Warp, Weft, and Way

A Group Blog of Chinese and Comparative Philosophy

Ideas Wanted for “World Political Thought”

Yale University Press is exploring the possibility of a series called “World Political Thought,” the goal being to publish authoritative English-language editions of important works from the many traditions of political thinking outside of the Euro-American traditions that dominate political theory/political philosophy today. I’m serving as editor for the East Asian part of this project. One early step that we are considering is starting with low-hanging fruit: texts that exist already in obscure and/or out-of-print editions (maybe appended to someone’s dissertation?) that could be spruced up and republished, in order to get the series off the ground rapidly. (The more substantial project of commissioning translations of other texts will also get going, and proceed simultaneously.) Anyone have suggestions? For the time being, I’m mainly interested in the “low-hanging fruit,” but any and all ideas are welcome.

June 7, 2010 - Posted by | Chinese philosophy


  1. Terrific news and a great opportunity, Steve!

    Someone at Michigan published a nice translation of the Guiguzi as a dissertation. I’m not sure if this is the sort of thing you had in mind, but I thought I’d mention it.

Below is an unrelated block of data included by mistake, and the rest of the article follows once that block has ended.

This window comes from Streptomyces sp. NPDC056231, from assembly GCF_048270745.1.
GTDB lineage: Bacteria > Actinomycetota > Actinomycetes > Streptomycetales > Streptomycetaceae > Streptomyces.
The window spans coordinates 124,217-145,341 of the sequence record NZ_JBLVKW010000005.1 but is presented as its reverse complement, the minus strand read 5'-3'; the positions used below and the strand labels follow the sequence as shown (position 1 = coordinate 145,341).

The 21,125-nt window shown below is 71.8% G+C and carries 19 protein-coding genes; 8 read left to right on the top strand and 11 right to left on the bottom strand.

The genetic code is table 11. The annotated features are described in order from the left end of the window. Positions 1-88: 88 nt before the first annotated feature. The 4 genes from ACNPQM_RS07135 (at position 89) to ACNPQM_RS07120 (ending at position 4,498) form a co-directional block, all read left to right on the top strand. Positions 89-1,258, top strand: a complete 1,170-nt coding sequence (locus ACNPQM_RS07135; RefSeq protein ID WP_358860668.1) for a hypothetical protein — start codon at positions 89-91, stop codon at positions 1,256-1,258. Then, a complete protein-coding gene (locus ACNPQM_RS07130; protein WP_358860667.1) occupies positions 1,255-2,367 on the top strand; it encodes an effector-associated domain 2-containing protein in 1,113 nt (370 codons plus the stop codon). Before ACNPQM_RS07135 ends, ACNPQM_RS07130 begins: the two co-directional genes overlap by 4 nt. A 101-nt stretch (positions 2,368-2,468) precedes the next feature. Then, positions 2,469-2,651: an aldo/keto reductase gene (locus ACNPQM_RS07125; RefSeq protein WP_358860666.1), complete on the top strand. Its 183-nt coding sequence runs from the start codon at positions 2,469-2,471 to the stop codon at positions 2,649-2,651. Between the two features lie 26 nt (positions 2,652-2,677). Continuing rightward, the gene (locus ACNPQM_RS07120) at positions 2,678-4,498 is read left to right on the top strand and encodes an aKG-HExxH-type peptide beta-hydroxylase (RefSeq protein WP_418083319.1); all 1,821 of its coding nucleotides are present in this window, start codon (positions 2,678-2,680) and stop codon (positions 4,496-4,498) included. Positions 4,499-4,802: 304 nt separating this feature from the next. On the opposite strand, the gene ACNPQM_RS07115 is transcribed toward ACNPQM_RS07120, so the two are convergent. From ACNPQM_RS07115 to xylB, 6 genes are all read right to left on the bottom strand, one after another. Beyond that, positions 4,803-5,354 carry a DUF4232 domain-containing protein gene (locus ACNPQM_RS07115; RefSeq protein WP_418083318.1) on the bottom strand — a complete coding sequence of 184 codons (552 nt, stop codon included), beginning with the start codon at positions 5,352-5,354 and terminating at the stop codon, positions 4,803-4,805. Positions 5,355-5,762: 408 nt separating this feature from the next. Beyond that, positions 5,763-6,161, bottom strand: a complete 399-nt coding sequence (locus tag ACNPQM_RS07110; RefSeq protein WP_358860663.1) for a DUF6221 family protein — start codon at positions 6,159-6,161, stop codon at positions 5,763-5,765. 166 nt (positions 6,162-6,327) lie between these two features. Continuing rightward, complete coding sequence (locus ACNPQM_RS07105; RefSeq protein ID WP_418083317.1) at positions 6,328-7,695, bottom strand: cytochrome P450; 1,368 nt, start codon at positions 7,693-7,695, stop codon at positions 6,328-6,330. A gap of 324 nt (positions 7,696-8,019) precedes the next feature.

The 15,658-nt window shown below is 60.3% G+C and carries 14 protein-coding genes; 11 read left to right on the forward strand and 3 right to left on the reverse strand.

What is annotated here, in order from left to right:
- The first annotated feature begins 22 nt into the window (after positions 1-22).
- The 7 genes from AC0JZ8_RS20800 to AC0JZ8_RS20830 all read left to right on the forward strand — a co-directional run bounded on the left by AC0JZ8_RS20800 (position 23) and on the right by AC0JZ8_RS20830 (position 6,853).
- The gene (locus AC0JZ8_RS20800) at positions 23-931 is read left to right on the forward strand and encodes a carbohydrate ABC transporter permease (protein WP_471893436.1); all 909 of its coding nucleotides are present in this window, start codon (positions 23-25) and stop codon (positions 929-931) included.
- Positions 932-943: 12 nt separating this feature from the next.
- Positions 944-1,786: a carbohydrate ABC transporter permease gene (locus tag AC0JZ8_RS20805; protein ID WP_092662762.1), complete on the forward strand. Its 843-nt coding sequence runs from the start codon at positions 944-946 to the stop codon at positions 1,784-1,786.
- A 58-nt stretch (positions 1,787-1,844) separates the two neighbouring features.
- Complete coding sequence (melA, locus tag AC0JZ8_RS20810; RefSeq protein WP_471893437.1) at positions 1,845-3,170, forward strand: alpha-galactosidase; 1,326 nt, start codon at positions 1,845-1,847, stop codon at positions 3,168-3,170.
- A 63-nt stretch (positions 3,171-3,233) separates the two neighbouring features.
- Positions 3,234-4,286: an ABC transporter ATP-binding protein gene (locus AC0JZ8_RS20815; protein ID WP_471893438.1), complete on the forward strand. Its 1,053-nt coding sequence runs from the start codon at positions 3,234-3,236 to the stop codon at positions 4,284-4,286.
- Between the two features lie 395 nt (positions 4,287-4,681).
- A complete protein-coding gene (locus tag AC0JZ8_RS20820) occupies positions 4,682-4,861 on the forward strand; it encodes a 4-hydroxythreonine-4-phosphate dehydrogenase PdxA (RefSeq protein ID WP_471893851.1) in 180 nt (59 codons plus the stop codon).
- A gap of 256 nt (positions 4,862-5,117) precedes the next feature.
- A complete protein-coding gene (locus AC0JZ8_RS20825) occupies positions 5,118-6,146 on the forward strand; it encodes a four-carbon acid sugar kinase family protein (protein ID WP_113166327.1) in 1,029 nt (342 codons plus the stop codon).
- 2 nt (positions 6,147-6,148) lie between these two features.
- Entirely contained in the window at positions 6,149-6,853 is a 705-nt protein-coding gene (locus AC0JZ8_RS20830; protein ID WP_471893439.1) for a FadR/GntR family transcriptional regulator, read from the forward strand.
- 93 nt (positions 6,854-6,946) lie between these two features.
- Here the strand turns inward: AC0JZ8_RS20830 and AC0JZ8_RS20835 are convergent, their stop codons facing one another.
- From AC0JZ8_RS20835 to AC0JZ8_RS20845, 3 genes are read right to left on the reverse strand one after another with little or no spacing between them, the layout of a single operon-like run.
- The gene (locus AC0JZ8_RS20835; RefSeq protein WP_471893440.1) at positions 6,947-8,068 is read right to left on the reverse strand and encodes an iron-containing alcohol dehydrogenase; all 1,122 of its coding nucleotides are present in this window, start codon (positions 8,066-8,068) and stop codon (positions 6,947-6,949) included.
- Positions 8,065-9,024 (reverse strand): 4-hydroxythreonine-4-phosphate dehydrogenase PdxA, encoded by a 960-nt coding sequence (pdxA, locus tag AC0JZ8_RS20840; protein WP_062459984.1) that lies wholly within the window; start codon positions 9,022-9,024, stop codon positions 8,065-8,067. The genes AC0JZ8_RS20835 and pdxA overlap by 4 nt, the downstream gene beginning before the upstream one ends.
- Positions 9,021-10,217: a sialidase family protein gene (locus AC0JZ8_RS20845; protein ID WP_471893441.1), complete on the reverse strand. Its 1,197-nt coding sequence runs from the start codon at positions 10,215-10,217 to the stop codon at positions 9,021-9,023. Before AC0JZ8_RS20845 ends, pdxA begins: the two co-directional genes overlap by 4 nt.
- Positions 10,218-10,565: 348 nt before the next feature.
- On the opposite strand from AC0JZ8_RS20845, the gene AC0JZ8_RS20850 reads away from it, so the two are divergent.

Broschart, Michael. 1985. Guiguzi: A textual Study and Translation. (Doctoral dissertation, University of Michigan).

    I’ll see if I can think of any others.

    Comment by Justin Tiwald | June 10, 2010 | Reply

  2. Oops. Wrong university. Here’s the full (and hopefully more accurate) bibliographic information:

    Broschat, Michael R. 1985. Guiguzi: A Textual Study and Translation. Ph.D. University of Washington.

    Comment by Justin Tiwald | June 10, 2010 | Reply

  3. Here is a book that could be spruced up easily (assuming you can find it):

    Williamson, R. Wang An-shih, Life and Writings. (London: Arthur Probsthain). 1935

    Also, Duyvendak’s 1928 translation of The Book of Lord Shang is also overdue for a re-haul.

    Selections from the Zhan Guo Ce, though arguably works of history, not political philosophy, would be more than welcome as well.

    Comment by T. Greer | July 9, 2010 | Reply

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